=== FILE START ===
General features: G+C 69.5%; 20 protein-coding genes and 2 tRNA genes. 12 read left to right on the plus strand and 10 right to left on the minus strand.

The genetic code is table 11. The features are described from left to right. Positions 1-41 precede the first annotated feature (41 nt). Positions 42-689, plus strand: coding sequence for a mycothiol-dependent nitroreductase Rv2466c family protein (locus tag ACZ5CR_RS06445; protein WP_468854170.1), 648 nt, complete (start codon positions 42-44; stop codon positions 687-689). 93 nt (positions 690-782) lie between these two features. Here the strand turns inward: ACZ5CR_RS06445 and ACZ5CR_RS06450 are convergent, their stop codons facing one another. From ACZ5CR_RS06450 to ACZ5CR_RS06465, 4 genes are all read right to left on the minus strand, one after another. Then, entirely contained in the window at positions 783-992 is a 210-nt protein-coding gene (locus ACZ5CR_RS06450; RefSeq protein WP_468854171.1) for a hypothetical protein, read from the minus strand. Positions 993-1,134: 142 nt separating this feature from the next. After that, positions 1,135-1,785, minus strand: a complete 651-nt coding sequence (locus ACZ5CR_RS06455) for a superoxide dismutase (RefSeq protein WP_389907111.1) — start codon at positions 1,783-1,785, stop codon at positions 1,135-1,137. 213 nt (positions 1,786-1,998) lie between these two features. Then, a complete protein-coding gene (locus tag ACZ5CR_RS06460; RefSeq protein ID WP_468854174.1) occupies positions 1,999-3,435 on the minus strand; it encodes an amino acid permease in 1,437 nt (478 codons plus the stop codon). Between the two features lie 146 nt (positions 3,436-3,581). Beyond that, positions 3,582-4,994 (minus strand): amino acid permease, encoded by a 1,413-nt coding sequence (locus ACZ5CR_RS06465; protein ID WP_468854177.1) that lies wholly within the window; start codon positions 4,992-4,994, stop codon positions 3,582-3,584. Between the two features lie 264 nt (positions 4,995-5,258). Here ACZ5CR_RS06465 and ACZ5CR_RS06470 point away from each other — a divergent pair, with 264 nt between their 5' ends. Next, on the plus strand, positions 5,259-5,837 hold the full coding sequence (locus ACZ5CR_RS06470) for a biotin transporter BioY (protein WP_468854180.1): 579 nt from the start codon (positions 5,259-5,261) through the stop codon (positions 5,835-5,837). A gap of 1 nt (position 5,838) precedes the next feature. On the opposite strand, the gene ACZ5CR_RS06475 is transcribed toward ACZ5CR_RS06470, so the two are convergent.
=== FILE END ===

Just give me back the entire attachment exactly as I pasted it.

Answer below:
General features: G+C 69.5%; 20 protein-coding genes and 2 tRNA genes. 12 read left to right on the plus strand and 10 right to left on the minus strand.

The genetic code is table 11. The features are described from left to right. Positions 1-41 precede the first annotated feature (41 nt). Positions 42-689, plus strand: coding sequence for a mycothiol-dependent nitroreductase Rv2466c family protein (locus tag ACZ5CR_RS06445; protein WP_468854170.1), 648 nt, complete (start codon positions 42-44; stop codon positions 687-689). 93 nt (positions 690-782) lie between these two features. Here the strand turns inward: ACZ5CR_RS06445 and ACZ5CR_RS06450 are convergent, their stop codons facing one another. From ACZ5CR_RS06450 to ACZ5CR_RS06465, 4 genes are all read right to left on the minus strand, one after another. Then, entirely contained in the window at positions 783-992 is a 210-nt protein-coding gene (locus ACZ5CR_RS06450; RefSeq protein WP_468854171.1) for a hypothetical protein, read from the minus strand. Positions 993-1,134: 142 nt separating this feature from the next. After that, positions 1,135-1,785, minus strand: a complete 651-nt coding sequence (locus ACZ5CR_RS06455) for a superoxide dismutase (RefSeq protein WP_389907111.1) — start codon at positions 1,783-1,785, stop codon at positions 1,135-1,137. 213 nt (positions 1,786-1,998) lie between these two features. Then, a complete protein-coding gene (locus tag ACZ5CR_RS06460; RefSeq protein ID WP_468854174.1) occupies positions 1,999-3,435 on the minus strand; it encodes an amino acid permease in 1,437 nt (478 codons plus the stop codon). Between the two features lie 146 nt (positions 3,436-3,581). Beyond that, positions 3,582-4,994 (minus strand): amino acid permease, encoded by a 1,413-nt coding sequence (locus ACZ5CR_RS06465; protein ID WP_468854177.1) that lies wholly within the window; start codon positions 4,992-4,994, stop codon positions 3,582-3,584. Between the two features lie 264 nt (positions 4,995-5,258). Here ACZ5CR_RS06465 and ACZ5CR_RS06470 point away from each other — a divergent pair, with 264 nt between their 5' ends. Next, on the plus strand, positions 5,259-5,837 hold the full coding sequence (locus ACZ5CR_RS06470) for a biotin transporter BioY (protein WP_468854180.1): 579 nt from the start codon (positions 5,259-5,261) through the stop codon (positions 5,835-5,837). A gap of 1 nt (position 5,838) precedes the next feature. On the opposite strand, the gene ACZ5CR_RS06475 is transcribed toward ACZ5CR_RS06470, so the two are convergent.